INDIANAPOLIS (Oct. 12, 2011) – For two-time Indianapolis 500 winner Dan Wheldon, the week leading up to the Las Vegas Indy 300, part of the IZOD INDYCAR World Championships presented by Honda weekend, is full of potential distractions. There are autograph sessions, fan appearances, sponsor meetings, press conferences, fundraisers, dinners, and the event-within-the-event called the Go Daddy INDYCAR Challenge, where he could win $5 million. But don’t be fooled, Wheldon is focused only on one goal in Las Vegas – winning the final IZOD IndyCar Series race of 2011.
Wheldon will be driving the No. 77 Bowers & Wilkins at Magnolia/William Rast Dallara/Honda/Firestone car, which is co-entered by Sam Schmidt Motorsports and Bryan Herta Autosport with support from Curb-Agajanian, at Las Vegas Motor Speedway this weekend. It has already proven to be a winning partnership as it was Schmidt and Herta who collaborated in May to provide the car with which Wheldon won his second Indianapolis 500.
Driving that car out of the Schmidt Indy car fleet and entered by Bryan Herta Autosport, Wheldon etched his name in the history books by winning his second Indianapolis 500 on Memorial Day weekend. Interestingly, the 100th Anniversary of the Indy 500 was to be the only IndyCar race on the Emberton, England driver’s 2011 schedule until just a few weeks ago.
In a recent press conference at the Indianapolis Motor Speedway, INDYCAR CEO Randy Bernard announced that Wheldon had been selected to drive in the $5 million Go Daddy INDYCAR Challenge in Las Vegas in the final IndyCar Series race of the season. As the reigning Indy 500 champion, Wheldon is the only driver eligible to accept the challenge. Wheldon must start the Las Vegas Indy 300 in the last row and then go on to win the race to collect the $5 million prize.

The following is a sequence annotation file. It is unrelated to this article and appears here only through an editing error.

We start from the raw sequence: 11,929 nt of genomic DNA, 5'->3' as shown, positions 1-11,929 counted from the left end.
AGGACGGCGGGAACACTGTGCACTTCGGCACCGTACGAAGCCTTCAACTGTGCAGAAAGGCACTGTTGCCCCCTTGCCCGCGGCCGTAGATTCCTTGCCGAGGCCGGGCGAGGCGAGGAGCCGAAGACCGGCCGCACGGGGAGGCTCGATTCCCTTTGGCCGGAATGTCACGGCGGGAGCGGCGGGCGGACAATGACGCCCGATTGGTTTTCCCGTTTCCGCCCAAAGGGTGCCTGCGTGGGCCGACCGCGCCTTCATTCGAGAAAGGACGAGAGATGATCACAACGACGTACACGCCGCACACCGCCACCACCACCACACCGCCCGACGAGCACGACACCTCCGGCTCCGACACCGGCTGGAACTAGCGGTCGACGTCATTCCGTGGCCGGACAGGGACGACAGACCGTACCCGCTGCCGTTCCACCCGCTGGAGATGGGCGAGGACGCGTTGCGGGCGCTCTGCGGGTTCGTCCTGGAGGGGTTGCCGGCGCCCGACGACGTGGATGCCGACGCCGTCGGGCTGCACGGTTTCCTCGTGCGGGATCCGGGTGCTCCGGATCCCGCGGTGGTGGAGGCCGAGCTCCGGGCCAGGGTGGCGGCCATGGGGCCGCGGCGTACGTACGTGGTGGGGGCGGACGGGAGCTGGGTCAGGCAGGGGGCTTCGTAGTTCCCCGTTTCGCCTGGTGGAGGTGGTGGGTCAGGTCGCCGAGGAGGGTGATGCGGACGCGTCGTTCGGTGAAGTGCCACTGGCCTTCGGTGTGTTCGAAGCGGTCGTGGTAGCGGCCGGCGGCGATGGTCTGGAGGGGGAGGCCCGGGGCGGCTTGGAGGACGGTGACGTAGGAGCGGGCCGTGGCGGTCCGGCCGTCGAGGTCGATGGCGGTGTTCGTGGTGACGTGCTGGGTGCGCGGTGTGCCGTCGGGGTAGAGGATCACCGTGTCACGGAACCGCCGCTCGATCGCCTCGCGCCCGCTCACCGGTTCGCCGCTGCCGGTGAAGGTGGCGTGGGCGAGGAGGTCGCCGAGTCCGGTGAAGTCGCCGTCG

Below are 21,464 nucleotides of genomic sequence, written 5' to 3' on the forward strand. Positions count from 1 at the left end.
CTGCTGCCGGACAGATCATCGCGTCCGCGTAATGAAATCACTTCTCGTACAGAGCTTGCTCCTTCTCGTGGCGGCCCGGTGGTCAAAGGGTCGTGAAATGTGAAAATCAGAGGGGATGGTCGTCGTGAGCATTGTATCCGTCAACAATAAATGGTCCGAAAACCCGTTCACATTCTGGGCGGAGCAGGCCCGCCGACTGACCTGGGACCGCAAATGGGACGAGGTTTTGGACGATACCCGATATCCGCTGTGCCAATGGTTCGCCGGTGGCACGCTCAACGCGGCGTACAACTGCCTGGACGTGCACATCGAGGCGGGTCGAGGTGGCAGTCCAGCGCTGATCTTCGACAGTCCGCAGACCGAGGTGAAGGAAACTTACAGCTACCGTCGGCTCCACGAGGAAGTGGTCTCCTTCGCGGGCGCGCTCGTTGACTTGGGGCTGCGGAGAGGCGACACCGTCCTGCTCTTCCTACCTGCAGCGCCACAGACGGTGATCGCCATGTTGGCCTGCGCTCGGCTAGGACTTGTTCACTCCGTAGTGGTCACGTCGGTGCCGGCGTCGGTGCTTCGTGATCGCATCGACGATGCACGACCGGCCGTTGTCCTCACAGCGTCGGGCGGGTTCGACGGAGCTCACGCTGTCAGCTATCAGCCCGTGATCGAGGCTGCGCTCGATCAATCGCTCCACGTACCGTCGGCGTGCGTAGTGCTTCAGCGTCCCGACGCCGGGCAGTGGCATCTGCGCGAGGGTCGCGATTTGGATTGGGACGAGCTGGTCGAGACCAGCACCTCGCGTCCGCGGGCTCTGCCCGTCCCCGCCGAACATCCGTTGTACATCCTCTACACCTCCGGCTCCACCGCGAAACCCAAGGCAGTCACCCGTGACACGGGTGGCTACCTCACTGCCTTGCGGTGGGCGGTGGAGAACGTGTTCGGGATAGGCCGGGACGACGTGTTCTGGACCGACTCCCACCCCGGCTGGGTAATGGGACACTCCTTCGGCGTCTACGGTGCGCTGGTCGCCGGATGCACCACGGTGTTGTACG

If Wheldon wins, the $5 million Go Daddy prize will be split between Wheldon and one fan who registered through a Verizon Mobile contest.
To prepare for the Go Daddy INDYCAR Challenge, Wheldon was offered the opportunity to drive the No. 77 Bowers & Wilkins at Magnolia car in the IndyCar race at Kentucky Speedway two weekends ago. Though he finished 14th, he was pleased with the competitiveness of the car and team. It was the same Honda-powered car he’ll race this weekend. It’s also the same car driver Alex Tagliani put on the pole for this year’s Indianapolis 500 and drove to a pole position at Texas in June.
As the consummate professional, Wheldon won’t be distracted by all the activity during the IZOD IndyCar Series’ big championship week in Las Vegas. He’s won the world’s largest race – the Indy 500 – twice, and both times he thrived in all the distractions that swirl around the pressure cooker that is Indy.
When he puts the visor down on his helmet on Sunday, he’ll be focused on one thing – winning. And who doesn’t want to win $5 million in Las Vegas?
Dan Wheldon, Driver of the No. 77 Bowers & Wilkins at Magnolia/William Rast Dallara/Honda/Firestone for Sam Schmidt Motorsports:
What did you enjoy most about getting back in an IZOD IndyCar Series car and racing at Kentucky Speedway?
“For me, it felt extremely good to be back racing in a competitive environment. I shouldn’t say racing in a competitive environment, I should say being in a competitive environment. I’ve been blessed to be involved with testing the next-generation Indy car this year. I have thoroughly enjoyed that program with Bryan Herta Autosport and everybody at the IndyCar Series. But the one thing that lacked, though I’ve been in the racecar an awful lot, which I love, I’m only up against myself. I know testing the car is a very serious responsibility, which I actually do enjoy because of the fact we are developing a new racecar with the team for the series. But, you’re not racing against anybody. So for me to be back and driving the No. 77 Bowers & Wilkins at Magnolia/William Rast car in Kentucky for the Sam Schmidt team was phenomenal. It’s a great team. Obviously, I’m very familiar with the team from the Indianapolis 500, where I worked not only with Bryan Herta but with the Sam Schmidt team, as well. We proved to have a great deal of success. So yes, it was great to be back. The result was not what I wanted, and we’ll be looking to make that right in Vegas. ”